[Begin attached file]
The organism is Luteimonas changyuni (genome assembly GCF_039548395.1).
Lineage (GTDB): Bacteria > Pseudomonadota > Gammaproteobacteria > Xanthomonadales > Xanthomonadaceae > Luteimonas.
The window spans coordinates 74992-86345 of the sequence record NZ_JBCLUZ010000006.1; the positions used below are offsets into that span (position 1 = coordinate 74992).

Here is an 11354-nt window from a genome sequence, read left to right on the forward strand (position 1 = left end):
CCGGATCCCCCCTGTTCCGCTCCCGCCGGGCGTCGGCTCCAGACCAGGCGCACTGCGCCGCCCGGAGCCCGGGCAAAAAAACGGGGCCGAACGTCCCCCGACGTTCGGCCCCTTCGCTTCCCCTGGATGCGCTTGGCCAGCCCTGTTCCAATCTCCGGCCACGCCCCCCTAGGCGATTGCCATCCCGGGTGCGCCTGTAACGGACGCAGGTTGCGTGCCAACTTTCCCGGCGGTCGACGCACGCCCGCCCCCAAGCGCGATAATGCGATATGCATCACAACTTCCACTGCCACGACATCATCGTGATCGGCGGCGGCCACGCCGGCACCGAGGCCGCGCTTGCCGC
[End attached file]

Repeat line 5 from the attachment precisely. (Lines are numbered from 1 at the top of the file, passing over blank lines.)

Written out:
CCGGATCCCCCCTGTTCCGCTCCCGCCGGGCGTCGGCTCCAGACCAGGCGCACTGCGCCGCCCGGAGCCCGGGCAAAAAAACGGGGCCGAACGTCCCCCGACGTTCGGCCCCTTCGCTTCCCCTGGATGCGCTTGGCCAGCCCTGTTCCAATCTCCGGCCACGCCCCCCTAGGCGATTGCCATCCCGGGTGCGCCTGTAACGGACGCAGGTTGCGTGCCAACTTTCCCGGCGGTCGACGCACGCCCGCCCCCAAGCGCGATAATGCGATATGCATCACAACTTCCACTGCCACGACATCATCGTGATCGGCGGCGGCCACGCCGGCACCGAGGCCGCGCTTGCCGC